Three of the best-recognized elements in a personal injury case mandate the presentation of a specific proof. The claimant/plaintiff must show that the defendant had a duty of care, breached that same duty of care and, thus, caused the plaintiff to suffer damages. Still, without the presentation of one additional proof, the claimant should not expect to win the desired compensation.
The added proof must show commission of a violation on the part of the defendant.
Furthermore, the defendant’s commission of that violation must represent the actual and proximate cause for the plaintiff’s injury. The law defines actual as cause in fact; the law defines proximate as the legal or primary cause. The proximate cause is not always the first event in the series of events that aided creation of the plaintiff’s injury. Injury Lawyer in Richmond Hill knows that the legal system views a proximate action as one with foreseeable consequences.
Not all states have the same definition for a proximate action.
Some states ask this question: Would this particular injury have been created in a situation where the defendant did not take the action that he or she chose to take?
Alternatively, a court might ask this: Would this particular injury have been created in a situation where the defendant chose to intervene, instead of doing nothing?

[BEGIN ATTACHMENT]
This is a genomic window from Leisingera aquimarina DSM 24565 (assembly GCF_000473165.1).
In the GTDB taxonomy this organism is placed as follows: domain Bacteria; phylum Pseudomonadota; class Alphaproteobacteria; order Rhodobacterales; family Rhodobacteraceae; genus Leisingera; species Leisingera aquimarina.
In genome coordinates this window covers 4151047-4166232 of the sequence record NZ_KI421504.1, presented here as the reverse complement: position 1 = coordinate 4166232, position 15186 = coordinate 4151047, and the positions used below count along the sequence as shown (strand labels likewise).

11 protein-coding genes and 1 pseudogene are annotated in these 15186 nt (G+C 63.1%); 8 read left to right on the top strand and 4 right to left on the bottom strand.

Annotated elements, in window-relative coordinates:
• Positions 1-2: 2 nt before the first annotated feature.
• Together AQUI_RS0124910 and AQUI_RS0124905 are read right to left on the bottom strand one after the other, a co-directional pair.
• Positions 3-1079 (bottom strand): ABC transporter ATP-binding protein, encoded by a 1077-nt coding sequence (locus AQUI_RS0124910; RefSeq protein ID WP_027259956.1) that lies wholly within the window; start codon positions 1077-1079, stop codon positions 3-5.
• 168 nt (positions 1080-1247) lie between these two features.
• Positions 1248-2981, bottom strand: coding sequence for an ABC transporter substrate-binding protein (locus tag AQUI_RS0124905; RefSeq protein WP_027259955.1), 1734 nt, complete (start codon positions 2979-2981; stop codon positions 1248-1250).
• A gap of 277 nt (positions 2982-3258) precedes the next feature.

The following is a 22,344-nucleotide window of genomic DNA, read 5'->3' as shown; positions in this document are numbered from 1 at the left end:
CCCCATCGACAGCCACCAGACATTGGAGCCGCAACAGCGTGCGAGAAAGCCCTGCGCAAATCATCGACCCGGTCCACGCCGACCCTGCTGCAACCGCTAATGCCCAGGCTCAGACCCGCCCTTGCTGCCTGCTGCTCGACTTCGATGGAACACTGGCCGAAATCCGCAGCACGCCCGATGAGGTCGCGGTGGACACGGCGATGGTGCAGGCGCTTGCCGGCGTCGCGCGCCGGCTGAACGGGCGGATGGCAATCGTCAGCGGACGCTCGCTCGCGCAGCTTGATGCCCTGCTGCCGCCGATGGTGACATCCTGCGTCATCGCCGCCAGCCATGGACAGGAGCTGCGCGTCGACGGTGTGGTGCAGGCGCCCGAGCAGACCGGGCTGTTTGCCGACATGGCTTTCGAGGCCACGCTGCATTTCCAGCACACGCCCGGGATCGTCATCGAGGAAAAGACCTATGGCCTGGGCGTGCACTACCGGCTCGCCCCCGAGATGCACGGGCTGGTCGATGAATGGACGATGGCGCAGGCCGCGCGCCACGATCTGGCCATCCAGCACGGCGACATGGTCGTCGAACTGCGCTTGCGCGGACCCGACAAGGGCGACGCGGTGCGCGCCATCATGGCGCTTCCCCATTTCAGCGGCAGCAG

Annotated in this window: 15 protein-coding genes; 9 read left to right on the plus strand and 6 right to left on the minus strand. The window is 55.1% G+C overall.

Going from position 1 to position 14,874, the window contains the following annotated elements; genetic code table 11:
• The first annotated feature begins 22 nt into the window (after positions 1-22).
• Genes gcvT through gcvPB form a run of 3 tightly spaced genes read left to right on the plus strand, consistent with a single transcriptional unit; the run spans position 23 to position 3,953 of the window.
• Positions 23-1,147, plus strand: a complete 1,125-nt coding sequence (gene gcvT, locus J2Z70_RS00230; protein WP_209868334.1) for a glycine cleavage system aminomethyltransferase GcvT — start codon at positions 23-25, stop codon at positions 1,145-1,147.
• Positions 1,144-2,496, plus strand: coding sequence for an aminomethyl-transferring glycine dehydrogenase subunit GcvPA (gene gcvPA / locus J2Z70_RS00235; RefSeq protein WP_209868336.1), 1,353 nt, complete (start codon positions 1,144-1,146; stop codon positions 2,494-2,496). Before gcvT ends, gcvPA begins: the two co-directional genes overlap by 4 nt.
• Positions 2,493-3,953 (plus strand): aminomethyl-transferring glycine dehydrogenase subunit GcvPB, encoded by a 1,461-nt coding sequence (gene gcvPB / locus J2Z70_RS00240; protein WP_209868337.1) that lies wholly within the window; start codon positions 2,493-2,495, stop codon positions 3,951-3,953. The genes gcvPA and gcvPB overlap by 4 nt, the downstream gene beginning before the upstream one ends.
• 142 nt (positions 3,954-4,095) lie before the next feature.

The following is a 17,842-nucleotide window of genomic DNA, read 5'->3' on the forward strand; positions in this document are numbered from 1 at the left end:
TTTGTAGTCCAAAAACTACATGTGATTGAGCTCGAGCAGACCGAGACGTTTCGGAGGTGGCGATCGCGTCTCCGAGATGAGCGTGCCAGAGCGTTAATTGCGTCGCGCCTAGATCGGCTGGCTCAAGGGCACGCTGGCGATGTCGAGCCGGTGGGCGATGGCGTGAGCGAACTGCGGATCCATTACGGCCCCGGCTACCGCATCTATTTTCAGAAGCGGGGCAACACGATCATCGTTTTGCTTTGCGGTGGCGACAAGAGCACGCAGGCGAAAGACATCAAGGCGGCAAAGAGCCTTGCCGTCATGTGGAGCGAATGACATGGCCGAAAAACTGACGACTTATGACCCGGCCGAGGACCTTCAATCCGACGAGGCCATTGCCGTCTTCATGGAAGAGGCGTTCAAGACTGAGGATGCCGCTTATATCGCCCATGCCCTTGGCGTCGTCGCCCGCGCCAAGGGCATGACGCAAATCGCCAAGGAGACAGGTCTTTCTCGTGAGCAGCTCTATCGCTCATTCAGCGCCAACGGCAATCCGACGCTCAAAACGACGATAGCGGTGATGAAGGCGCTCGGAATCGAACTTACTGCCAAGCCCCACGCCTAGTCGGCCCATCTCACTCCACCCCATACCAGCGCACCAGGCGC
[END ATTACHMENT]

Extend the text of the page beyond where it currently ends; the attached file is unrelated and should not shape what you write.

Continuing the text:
In states that follow the above guidelines, the required proof must meet a “but for” standard. The injury would not have happened but for the defendant’s action, or lack of action.
In other states a proximate action is defined as one that was a substantial factor in causing the plaintiff’s injury. A claimant or plaintiff can gain a fuller understanding for that particular definition by learning how the legal system defines the phrase “substantial factor.”
If a lawyer representing the plaintiff in a personal injury case needed to show that the defendant’s action was a substantial factor in causing the client’s/plaintiff’s injury, then how might that same lawyer approach that challenge? That particular attorney would have to produce proof of the fact that the defendant had contributed materially to occurrence of the client’s injury.
What sort of proof would produce elements of a material contribution to occurrence of the injury? Those would be elements that showcased actions with a marked effect on the situation. They would not be elements that suggested commission of actions with no more than a trivial effect.
A trivial effect is not a proximate cause. Consequently, someone whose actions have created no more than a trivial effect cannot legally be charged with having caused a personal injury to the individual that got injured, following emergence of that same trivial effect.